I re-lubed all 6 zerks today with my two new guns and greases, and I can definitely say that I under-lubed the last time. For the slide yokes, I kept pumping and pumping... I must have put at least 20 pumps in each slide yoke. I kept pumping until I saw the grease starting to ooze out of the slide yoke - and when I saw the gunk coming out of the spline, that’s when I knew I had under-lubed the last time. I had only put about 3 or 4 pumps last time fearing the dreaded hydrolock. Seeing that new moly grease coming out was a reassuring feeling. The front slide yoke seal actually made a “pop” sound when it was full, and it dumped the excess grease into the u-joint. A lot to clean up, but at least I know it was properly lubed.

A check after a quick drive (which included engaging the 4WD and flexing the chassis by mounting a few big curbs) revealed a nice pattern of flung grease by both of the slide yokes.

Moral of the story: Over greasing is definitely the way to go on the slide yokes.
 

·
Premium Member
Joined
·
6,489 Posts
Moral of the story: Over greasing is definitely the way to go on the slide yokes.
I am going to again urge caution on this. My slip yoke does not have a hole in it to relieve pressure. I checked and double checked.

While I pumping mine up with grease, at one point the pressure abruptly pushed the splined shaft out and created a fair amount of pressure on the driveshaft. It was trying to push the differential and the transmission apart. And there was no grease coming out between the yoke and the splined shaft. Perhaps this is because mine was built in 2006 and the newer yokes have the bleed hole...... but mine did not.

Just a word or caution. Check before you go overboard with the grease.

DEWFPO
 

·
Registered
Joined
·
163 Posts
I am going to again urge caution on this. My slip yoke does not have a hole in it to relieve pressure. I checked and double checked.

While I pumping mine up with grease, at one point the pressure abruptly pushed the splined shaft out and created a fair amount of pressure on the driveshaft. It was trying to push the differential and the transmission apart. And there was no grease coming out between the yoke and the splined shaft. Perhaps this is because mine was built in 2006 and the newer yokes have the bleed hole...... but mine did not.

Just a word or caution. Check before you go overboard with the grease.

DEWFPO

Sorry, I probably should have been more clear - my slip yoke doesn’t have a “hole” in it either - it’s the OEM unit, which has a press-fit cap that allows grease around the perimeter of the cap if pressure gets too high - similar to the way a sink stopper seals your sink (but with flow in the opposite direction). The reason I mentioned the bit about Spicer’s instructions to “plug the hole with your finger” was to underscore their intent of pumping grease until it reaches the splines, which might require building a bit of pressure by plugging the relief hole with your finger.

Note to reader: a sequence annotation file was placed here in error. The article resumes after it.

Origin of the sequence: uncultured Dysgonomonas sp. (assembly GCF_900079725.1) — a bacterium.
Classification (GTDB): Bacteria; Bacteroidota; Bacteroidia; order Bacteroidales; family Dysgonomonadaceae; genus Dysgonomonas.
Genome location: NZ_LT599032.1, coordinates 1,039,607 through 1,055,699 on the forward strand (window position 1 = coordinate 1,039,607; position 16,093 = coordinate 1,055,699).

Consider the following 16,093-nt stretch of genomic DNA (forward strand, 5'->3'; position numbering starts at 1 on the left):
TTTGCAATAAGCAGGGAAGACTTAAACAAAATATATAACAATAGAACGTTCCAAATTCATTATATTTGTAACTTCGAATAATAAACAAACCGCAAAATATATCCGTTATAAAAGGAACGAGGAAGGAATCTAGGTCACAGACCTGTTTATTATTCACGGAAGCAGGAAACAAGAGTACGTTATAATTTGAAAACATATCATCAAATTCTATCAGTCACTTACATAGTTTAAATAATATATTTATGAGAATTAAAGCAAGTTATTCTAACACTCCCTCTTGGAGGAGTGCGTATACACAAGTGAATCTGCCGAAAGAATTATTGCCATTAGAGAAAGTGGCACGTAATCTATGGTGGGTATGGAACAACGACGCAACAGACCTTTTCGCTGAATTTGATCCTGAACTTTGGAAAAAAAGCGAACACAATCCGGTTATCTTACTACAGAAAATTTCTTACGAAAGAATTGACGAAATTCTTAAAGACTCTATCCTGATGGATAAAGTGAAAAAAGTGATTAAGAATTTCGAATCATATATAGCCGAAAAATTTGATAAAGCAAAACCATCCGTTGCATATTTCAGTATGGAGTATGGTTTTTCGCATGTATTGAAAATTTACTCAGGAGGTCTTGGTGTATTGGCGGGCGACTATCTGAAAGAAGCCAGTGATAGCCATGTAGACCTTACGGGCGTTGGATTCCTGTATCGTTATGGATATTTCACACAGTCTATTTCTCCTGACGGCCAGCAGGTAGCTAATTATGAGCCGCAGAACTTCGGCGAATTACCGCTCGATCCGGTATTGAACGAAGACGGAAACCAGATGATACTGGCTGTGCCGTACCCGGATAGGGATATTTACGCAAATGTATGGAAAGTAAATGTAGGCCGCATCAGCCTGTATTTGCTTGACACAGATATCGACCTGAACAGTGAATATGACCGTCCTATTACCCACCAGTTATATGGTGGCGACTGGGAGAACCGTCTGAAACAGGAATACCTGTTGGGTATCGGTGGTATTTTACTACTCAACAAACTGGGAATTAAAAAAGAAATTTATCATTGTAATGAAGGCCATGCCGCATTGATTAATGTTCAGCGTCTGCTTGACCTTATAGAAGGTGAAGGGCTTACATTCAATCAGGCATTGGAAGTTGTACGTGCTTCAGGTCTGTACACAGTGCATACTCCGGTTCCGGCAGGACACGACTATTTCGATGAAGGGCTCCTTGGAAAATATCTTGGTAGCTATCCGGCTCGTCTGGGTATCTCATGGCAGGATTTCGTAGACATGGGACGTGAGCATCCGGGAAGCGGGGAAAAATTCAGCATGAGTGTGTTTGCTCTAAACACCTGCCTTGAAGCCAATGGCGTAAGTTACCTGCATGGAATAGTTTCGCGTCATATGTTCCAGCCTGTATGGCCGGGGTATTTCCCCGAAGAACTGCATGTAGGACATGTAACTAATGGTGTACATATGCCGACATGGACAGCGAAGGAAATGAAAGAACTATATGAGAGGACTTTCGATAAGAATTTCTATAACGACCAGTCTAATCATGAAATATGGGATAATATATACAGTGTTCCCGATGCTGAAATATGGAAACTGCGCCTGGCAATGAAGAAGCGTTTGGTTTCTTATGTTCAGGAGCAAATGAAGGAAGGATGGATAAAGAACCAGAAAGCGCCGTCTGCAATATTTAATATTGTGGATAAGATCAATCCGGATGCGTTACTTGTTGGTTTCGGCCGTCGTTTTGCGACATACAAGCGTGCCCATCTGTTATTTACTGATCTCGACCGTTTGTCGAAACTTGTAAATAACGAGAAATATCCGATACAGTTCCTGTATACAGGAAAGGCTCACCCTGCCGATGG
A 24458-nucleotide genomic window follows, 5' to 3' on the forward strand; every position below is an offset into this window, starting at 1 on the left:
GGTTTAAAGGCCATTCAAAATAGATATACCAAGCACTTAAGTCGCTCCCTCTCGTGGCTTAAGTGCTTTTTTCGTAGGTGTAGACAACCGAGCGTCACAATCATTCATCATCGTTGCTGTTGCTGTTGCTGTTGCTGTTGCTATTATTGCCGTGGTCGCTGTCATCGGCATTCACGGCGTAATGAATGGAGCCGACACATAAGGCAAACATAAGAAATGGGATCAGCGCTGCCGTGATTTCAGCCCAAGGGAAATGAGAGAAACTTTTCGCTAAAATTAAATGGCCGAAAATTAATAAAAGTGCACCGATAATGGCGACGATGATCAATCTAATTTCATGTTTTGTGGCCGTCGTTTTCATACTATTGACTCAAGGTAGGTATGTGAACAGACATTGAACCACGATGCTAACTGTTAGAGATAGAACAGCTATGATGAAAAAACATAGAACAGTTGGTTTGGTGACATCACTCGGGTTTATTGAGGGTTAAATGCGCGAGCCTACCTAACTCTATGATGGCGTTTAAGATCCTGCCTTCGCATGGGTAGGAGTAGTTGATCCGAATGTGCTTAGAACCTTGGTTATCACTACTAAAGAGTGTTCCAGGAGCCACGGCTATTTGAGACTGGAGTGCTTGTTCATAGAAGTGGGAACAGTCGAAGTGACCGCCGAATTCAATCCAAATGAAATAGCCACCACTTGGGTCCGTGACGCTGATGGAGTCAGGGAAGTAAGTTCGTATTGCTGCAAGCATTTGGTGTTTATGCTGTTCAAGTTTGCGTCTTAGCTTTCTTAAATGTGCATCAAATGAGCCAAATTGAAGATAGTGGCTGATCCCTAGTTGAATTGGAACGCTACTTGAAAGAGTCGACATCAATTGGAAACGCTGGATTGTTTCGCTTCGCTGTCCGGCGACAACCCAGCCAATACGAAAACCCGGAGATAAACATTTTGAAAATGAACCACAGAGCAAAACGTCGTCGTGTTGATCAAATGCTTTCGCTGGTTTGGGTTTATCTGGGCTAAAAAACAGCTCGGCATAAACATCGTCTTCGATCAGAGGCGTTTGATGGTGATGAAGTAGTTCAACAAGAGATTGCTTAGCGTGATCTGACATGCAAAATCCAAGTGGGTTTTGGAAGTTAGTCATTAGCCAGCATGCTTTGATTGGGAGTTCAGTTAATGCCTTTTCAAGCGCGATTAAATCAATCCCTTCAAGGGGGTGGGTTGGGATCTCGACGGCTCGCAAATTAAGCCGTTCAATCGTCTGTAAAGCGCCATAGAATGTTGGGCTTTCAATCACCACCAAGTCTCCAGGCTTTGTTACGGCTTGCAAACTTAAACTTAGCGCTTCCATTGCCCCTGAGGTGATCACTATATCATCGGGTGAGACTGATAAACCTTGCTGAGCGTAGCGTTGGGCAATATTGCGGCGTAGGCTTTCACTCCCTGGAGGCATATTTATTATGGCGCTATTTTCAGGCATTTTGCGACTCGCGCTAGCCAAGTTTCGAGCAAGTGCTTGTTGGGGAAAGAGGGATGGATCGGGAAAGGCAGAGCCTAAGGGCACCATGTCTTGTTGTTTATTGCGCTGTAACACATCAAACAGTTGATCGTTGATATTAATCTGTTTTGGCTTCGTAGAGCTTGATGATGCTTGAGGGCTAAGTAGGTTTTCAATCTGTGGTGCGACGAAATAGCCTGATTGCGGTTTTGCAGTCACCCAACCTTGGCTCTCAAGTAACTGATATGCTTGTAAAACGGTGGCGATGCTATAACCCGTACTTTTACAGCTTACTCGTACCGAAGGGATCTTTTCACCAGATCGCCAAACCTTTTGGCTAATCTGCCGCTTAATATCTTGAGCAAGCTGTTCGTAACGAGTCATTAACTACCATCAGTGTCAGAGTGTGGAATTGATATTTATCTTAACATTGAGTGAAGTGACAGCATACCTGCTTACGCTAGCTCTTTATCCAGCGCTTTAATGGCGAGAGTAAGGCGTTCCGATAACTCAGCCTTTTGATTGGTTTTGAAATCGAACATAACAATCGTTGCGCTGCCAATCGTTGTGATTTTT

I would advise anyone greasing the slip joint to GO SLOW. You want the shaft to move, but I wait until it settles back a bit before pumping any more. My splines probably took so much grease because I don’t think they were ever properly lubed before I bought the rig. I suspect future greasings won’t take nearly as much grease.

Just to be sure, I got underneath the rig yesterday after the drive home from work, and noticed a little bit of moly grease coming out of the seal where the splined shaft enters the slip joint, so now I have positive confirmation that my seals and joints are working properly and are sufficiently lubed.
 

·
Registered
Joined
·
327 Posts
Sorry, I probably should have been more clear - my slip yoke doesn’t have a “hole” in it either - it’s the OEM unit, which has a press-fit cap that allows grease around the perimeter of the cap if pressure gets too high - similar to the way a sink stopper seals your sink (but with flow in the opposite direction). The reason I mentioned the bit about Spicer’s instructions to “plug the hole with your finger” was to underscore their intent of pumping grease until it reaches the splines, which might require building a bit of pressure by plugging the relief hole with your finger.

I would advise anyone greasing the slip joint to GO SLOW. You want the shaft to move, but I wait until it settles back a bit before pumping any more. My splines probably took so much grease because I don’t think they were ever properly lubed before I bought the rig. I suspect future greasings won’t take nearly as much grease.

Just to be sure, I got underneath the rig yesterday after the drive home from work, and noticed a little bit of moly grease coming out of the seal where the splined shaft enters the slip joint, so now I have positive confirmation that my seals and joints are working properly and are sufficiently lubed.
I wanted to quote javylsu's post here because I believe it is dead accurate. When I first lubed the zerks, they were bone dry, probably never had been done, because it took so many pumps that initial time. I saw the driveshaft move finally with enough, so I let it settle. Echoing javylsu here, GO SLOW! You do definitely want to see the grease exiting the slip yoke sleeve eventually, then you know you are done. Don't keep pumping without letting the driveshaft settle though. Any "horror stories" about hydrolock on the driveshaft must have come from too many pumps without time to settle in my view.

Now I lube the zerks every oil change (5K miles) and they take only a few pumps before the grease can be seen exiting the sleeve. No issues for me, and the thunk is a distant memory now.

In short:

If you just bought your FJ, lube the zerks immediately. Toyota put them there for a reason, but dealers and owners seem to neglect this service universally.
Pump the slip yoke full of grease until you start to see the driveshaft move, then give it enough time to settle. Then rinse and repeat until you see grease exiting the slip yoke sleeve all around. Careful if you have high mileage not to rush this, because the seal can separate if you go to town on it.
Lube them at least every 5000 miles (I believe Toyota recommends every 1000 miles, but I don't have the time for that honestly.)
 
161 - 180 of 182 Posts
Top